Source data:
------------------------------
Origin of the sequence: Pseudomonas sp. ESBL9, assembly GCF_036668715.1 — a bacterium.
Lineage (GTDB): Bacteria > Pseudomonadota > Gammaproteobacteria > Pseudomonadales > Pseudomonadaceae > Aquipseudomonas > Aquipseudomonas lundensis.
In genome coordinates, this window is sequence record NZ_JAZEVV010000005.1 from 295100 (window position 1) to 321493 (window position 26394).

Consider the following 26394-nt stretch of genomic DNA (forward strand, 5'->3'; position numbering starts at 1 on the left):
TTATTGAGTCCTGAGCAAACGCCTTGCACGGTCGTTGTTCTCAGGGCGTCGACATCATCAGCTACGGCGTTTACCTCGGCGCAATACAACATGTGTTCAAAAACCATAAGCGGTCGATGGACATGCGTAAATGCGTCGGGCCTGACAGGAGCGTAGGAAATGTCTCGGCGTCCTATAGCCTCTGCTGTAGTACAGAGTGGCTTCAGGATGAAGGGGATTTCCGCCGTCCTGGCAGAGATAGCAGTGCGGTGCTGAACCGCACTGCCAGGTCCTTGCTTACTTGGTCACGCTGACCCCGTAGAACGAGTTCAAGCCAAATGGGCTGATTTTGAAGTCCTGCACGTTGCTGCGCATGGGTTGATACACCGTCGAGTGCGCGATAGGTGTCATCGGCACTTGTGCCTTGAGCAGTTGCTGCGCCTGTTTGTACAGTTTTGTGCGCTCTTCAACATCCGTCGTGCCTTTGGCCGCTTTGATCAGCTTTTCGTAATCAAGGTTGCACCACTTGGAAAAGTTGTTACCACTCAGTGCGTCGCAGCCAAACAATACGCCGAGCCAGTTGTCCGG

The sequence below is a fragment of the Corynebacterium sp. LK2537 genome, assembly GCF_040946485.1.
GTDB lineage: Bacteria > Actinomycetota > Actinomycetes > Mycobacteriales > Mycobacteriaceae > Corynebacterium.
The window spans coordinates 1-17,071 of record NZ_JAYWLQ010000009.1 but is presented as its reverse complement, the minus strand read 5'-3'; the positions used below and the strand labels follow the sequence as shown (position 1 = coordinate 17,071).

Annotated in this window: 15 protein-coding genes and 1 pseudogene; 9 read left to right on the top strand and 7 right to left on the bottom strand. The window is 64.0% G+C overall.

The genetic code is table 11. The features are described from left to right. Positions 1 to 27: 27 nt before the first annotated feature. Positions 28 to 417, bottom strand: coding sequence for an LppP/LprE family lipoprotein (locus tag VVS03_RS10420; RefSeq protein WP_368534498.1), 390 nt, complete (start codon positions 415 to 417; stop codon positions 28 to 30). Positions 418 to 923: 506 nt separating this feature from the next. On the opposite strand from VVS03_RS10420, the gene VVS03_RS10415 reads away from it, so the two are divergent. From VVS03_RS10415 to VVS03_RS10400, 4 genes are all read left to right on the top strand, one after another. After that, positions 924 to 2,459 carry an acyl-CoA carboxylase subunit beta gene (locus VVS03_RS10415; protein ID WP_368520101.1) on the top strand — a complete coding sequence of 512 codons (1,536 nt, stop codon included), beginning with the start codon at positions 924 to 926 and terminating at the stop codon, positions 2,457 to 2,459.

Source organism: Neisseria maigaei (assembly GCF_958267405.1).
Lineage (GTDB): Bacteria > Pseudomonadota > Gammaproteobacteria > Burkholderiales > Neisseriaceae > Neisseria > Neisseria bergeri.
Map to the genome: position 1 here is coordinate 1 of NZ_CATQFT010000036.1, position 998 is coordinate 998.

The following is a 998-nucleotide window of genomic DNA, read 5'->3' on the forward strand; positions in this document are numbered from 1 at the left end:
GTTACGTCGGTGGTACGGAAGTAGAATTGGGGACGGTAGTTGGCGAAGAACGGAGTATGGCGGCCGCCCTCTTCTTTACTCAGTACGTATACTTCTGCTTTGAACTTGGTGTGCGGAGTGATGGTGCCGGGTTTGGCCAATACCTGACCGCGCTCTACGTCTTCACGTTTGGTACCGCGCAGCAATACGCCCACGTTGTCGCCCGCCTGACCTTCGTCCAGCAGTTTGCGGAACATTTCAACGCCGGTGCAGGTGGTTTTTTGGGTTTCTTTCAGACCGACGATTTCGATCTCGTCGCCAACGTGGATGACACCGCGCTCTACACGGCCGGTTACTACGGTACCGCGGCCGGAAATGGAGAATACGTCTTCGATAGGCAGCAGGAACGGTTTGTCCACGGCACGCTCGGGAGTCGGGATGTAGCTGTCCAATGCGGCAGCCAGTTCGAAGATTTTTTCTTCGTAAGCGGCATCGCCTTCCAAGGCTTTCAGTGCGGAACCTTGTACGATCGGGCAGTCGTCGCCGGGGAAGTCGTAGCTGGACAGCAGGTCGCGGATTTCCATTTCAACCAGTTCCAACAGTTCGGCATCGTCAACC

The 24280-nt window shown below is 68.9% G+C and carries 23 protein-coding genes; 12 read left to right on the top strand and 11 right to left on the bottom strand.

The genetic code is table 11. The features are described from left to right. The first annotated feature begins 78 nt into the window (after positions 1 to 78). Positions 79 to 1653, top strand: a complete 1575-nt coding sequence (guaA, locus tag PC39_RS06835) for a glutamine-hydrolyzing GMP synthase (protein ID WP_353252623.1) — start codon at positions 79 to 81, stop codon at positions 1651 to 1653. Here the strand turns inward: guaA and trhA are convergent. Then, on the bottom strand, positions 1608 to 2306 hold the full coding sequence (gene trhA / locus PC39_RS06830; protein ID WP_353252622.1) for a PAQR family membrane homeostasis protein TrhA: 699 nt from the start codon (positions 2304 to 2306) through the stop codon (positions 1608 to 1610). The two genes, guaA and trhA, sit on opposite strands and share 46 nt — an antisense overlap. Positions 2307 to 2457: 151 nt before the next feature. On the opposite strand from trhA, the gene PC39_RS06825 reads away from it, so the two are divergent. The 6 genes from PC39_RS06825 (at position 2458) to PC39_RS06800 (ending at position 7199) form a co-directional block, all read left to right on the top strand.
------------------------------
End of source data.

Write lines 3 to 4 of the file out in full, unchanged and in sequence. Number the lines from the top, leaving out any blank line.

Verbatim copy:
In genome coordinates, this window is sequence record NZ_JAZEVV010000005.1 from 295100 (window position 1) to 321493 (window position 26394).

Consider the following 26394-nt stretch of genomic DNA (forward strand, 5'->3'; position numbering starts at 1 on the left):